***This article originally appeared in the August ’20 issue of Animation Magazine (No. 302)***
It’s hard to believe that it has been 13 years since toon veterans Dan Povenmire and Jeff “Swampy” Marsh introduced the world to the beloved stepbrothers Phineas and Ferb and their put-upon big sister, Candace. This summer, fans of the show will be able to enjoy a spanking new 2D-animated movie featuring the mixed family unit, in which Candace is abducted by some very kooky aliens.
Phineas and Ferb The Movie: Candace Against the Universe, which debuts on Disney+ in August, brings back original voice stars Ashley Tisdale (Candace), Vincent Martella (Phineas), Caroline Rhea (mom Linda), Dee Bradley Baker (Perry the Platypus), Alyson Stoner (Isabella), Maulik Pancholy (Baljeet), as well as David Errigo Jr. as Ferb. Of course, Povenmire and Marsh also return as the insane Dr. Heinz Doofenshmirtz and Major Monogram. Adding even more star quality to the mix are guest voices Ali Wong, Wayne Brady, Diedrich Bader and Thomas Middleditch.
Povenmire and Marsh had worked together on The Simpsons and Rocko’s Modern Life, and spent many years pitching their concept for the original show to various studios until Disney greenlit their idea in the early 2000s. Audiences immediately warmed up to the clever writing, memorable characters and the catchy songs the duo wrote for the series. Phineas and Ferb ran for 222 episodes, from 2007 until 2015 and inspired another movie (Phineas and Ferb the Movie: Across the 2nd Dimension), a spin-off talk show, as well as numerous games and tie-in toys and books.
In a recent phone interview, Ponvemire and Marsh told Animag that when the execs in charge asked them to dust off the characters and prepare a movie for Disney+, they couldn’t say no. “Disney+ was looking for projects that would appeal both to kids and adults, and our show has a multi-generational appeal,” says Povenmire. “In fact, about 47 percent of our audience was adults, with or without their children. We had done the show for 10 years, and thought that we had done enough with these characters. But then, we realized we kind of missed them. So we started thinking about a fun premise that would appeal to everyone, even those who weren’t familiar with the show.”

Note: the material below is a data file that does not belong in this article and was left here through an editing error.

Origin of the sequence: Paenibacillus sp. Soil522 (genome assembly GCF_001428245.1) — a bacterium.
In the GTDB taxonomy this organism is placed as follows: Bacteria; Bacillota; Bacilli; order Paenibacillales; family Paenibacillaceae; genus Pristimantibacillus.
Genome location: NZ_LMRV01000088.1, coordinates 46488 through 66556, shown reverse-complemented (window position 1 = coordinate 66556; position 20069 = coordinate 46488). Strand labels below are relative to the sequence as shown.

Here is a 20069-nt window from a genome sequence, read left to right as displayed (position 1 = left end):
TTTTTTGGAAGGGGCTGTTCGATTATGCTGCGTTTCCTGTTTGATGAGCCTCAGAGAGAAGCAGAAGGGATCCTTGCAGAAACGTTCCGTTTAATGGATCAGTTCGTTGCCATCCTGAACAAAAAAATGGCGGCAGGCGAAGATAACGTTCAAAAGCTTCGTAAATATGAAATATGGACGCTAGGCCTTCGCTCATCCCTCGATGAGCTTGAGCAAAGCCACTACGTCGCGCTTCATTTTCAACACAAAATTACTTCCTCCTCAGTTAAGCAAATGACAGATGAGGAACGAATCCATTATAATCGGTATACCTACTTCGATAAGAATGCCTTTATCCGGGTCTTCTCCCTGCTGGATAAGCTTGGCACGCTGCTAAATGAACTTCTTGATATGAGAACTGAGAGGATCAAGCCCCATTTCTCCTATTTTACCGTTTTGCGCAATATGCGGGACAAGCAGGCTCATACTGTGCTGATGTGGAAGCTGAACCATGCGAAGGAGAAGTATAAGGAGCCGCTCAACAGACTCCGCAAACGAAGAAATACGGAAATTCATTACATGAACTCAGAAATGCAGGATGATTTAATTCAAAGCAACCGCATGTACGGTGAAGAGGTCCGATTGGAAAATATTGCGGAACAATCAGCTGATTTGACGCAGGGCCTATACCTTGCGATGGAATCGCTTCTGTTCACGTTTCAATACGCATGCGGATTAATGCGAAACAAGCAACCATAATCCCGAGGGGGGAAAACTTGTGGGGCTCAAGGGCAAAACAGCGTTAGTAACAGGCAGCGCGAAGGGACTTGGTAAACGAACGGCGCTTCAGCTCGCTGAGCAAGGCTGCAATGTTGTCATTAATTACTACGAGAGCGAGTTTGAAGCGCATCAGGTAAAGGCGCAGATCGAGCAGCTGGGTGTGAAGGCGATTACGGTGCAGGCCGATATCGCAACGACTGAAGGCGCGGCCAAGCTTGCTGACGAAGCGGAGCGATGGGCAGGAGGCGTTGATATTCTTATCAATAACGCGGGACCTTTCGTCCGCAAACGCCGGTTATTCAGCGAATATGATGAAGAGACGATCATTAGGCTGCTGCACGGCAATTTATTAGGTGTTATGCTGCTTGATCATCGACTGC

To Boldly Go…
The creators wanted to try a situation that they hadn’t fully explored before, but when you have done every possible scenario for 222 episodes, you have to really stretch your creative muscles. “We had gone to a lot of places and done a lot with these characters, so we wanted to make sure we had something new to say, but didn’t want to violate any of the characters’ set-ups and rules of their world,” says Marsh. Adds Povenmire, “There’s this joke in an episode of South Park about how every time they want to do something, they realized that The Simpsons had already done it. For us, the first week in our writers’ room, we came up with these ideas and our writers said, ‘Oh, sorry, we did that in season one. We did that in the third episode!” So we became our own Simpsons!” Marsh responds, “We made it too difficult for ourselves.”
One plotline they had never explored was putting anyone in any sort of danger on the series. “We had never done a real rescue story, so we started thinking, what if Candace is in trouble and the boys have to save her?” says Povenmire. “What if she was abducted by aliens? Then, we could build this whole new world and have fun with sci-fi scenarios.”
In fact, the duo managed to have a lot of fun with sci-fi tropes, as they always do in their shows. “We had fun spoofing this TV show within the movie, which is a throwback to the ‘50s and ‘60s science-fiction shows and movies, and then we also have this lusher, weird planet which they all go to,” says Povenmire. “Most of the giant trees are mushrooms. Everything is based on fungus there, which in retrospect made us look smart: There’s a plot point that there is no carbon dioxide on that planet. We had put all of these fungi there, but we found out that according to Wikipedia, fungus doesn’t produce any carbon dioxide.” Marsh jokes, “I remember thinking about that much in advance. We were much cleverer than you think!”